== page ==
The New York State Department of Environmental Conservation (DEC) today encouraged the public to review and comment on a Draft Unit Management Plan (UMP) for the Beaverkill Campground, Sullivan County. Out of an abundance of caution and to limit the community spread of COVID-19, DEC has canceled the previously scheduled public meeting about the draft plan. The public is encouraged to submit input on the draft plan, which will guide future management of the campground over the next 10 years, through April 15.  

The draft plan for the Beaverkill Campground can be viewed and downloaded at DEC’s website. Copies are also available in electronic format on compact disc and may be requested by calling (518) 457-2500.

The Draft UMP update proposes the following management activities:

  • Reconstruct comfort station #6;
  • Construct an entrance booth at the day use area;
  • Rehabilitate comfort station #1;
  • Expand day use and construct a new pavilion;
  • Pave sections of roads in the camping loop;
  • Relocate campsites;
  • Demolish unused buildings and infrastructure;
  • Bury overhead lines in the day use area;
  • Plant trees and shrubs;
  • Perform restoration work to historic sites; and
  • Improve existing trails and create a trail connection to the Wild Forest.

In addition, the public can visit the Beaverkill Campground Survey to share comments on recreational opportunities. Survey Responses will be accepted until April 15, 2020.

All comments on the Draft Beaverkill Campground UMP must be received by April 15, 2020. DEC will review these comments as it finalizes the UMP for the Beaverkill Campground. Comments can be submitted by mail or email to: NYS DEC Bureau of Recreation, 625 Broadway Albany NY 12233- 5253, or campinfo@dec.ny.gov.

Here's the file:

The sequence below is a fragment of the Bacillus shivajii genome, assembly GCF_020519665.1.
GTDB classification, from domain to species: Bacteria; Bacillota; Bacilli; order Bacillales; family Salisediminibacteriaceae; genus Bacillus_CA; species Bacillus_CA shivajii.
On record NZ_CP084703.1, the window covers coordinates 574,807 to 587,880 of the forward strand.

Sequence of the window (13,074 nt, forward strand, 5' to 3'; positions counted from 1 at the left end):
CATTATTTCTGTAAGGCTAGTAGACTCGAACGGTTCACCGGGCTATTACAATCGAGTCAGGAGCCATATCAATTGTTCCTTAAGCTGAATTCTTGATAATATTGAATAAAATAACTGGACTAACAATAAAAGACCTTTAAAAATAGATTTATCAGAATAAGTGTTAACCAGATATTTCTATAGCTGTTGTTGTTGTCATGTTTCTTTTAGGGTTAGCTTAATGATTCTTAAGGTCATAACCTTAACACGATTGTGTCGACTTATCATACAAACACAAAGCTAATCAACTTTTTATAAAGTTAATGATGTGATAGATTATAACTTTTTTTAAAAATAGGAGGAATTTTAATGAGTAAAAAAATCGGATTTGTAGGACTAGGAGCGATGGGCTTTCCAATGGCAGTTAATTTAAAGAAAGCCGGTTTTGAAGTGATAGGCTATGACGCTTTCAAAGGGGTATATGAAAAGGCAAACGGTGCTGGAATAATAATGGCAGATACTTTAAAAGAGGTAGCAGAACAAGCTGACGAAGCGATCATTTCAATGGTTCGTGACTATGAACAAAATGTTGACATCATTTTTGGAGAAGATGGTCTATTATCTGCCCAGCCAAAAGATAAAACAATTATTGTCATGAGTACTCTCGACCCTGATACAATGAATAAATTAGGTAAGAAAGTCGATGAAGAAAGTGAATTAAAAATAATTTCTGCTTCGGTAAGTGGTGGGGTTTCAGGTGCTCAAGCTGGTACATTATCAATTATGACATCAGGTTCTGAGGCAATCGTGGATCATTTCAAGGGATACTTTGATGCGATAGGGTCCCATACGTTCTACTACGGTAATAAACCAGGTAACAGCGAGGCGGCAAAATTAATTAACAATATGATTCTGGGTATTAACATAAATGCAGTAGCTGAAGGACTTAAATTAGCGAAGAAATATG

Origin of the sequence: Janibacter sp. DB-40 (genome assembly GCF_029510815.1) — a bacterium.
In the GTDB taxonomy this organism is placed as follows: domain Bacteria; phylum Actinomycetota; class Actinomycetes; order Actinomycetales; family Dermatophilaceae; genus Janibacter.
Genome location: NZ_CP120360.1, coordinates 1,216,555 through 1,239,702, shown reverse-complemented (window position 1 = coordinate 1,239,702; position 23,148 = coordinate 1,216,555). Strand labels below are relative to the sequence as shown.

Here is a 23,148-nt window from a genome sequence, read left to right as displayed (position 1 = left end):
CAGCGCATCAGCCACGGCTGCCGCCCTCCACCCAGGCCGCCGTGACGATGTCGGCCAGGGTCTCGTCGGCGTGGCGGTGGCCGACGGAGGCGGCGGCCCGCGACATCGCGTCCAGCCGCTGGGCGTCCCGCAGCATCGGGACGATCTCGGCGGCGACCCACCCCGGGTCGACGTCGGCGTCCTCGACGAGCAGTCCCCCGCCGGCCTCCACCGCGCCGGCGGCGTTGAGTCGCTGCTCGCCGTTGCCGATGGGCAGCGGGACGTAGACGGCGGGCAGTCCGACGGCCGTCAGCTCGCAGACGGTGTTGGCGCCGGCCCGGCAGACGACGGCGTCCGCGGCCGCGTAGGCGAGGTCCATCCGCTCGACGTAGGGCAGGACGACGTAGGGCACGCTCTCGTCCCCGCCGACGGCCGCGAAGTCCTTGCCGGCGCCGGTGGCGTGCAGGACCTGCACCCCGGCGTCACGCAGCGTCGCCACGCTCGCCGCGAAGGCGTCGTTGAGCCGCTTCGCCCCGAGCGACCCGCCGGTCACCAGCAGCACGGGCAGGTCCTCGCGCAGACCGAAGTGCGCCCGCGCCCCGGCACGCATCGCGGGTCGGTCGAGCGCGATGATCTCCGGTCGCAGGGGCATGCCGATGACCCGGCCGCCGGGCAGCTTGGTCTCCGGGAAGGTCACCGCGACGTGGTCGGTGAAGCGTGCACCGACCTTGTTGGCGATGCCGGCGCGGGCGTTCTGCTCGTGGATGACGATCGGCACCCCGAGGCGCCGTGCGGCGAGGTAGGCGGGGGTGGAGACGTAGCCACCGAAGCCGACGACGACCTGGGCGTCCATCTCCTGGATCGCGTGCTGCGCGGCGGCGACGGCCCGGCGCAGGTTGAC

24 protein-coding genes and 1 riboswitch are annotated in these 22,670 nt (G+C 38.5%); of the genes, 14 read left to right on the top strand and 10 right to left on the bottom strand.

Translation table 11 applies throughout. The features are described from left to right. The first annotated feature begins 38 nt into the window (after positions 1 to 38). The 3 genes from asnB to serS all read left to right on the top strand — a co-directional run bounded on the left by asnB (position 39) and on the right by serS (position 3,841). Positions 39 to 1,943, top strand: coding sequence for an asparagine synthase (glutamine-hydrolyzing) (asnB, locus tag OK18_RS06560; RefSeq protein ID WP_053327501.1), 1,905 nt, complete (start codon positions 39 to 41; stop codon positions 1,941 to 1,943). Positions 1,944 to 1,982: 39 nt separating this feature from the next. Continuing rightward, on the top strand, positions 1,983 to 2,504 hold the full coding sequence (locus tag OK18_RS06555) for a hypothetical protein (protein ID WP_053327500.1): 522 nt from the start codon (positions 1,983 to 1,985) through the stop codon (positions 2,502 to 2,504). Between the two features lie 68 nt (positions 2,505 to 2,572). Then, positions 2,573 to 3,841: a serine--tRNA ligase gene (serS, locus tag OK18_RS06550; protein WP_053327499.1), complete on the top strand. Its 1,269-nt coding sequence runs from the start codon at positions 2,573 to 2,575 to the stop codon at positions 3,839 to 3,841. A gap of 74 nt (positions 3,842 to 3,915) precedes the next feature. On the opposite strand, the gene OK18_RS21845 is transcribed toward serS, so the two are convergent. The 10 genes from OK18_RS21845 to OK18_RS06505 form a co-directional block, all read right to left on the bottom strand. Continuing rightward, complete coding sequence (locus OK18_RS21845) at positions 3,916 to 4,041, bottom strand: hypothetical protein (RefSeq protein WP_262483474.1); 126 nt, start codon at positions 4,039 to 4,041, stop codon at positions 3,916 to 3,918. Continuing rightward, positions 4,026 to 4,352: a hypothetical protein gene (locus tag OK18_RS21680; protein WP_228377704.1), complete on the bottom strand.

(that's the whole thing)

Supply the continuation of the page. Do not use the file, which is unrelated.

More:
Liquid Gold

Carl Obecny, wife Joan, and an assortment of valley residents and their dogs have been back up in the woods above the Beaverkill Covered Bridge again this winter – gathering sap and boiling it down into Carl’s much sought after local maple syrup.

For the uninitiated, the process starts with small metal spouts, sometimes called spiles, drilled into the trees. Late winter temperatures – below freezing at night, above freezing in the daytime – allow the raw sap to drain into collection bags and buckets hung on the spiles. Accumulated sap is collected daily for a couple of weeks, then put through a lengthy filtration and distillation process – reducing every hundred gallons of sap down to less than ten gallons of finished syrup. Carl’s custom built wood-fired evaporater works long into each evenings of the short gathering season. Result – pure Beaverkill maple syrup. No additives and of course 100% organic.

Beaverkill Community Church – Annual Christmas Eve Candlelight Caroling (and a party)

An early reminder to mark your calendars, the Beaverkill Community Church will once again be hosting its long-running Christmas Eve “Caroling by Candlelight” gathering. Singing begins at 8:00pm – afterwards all are invited to take the short walk up Craigie Clair Road to the Adams’ home, where festivities will continue. All are welcome, and its a great chance to bring visiting friends and family to meet the local residents.

For any additional details please email us at contact@beaverkillfriends.org.

DEC preps for new Covered Bridge Campsite Management Plan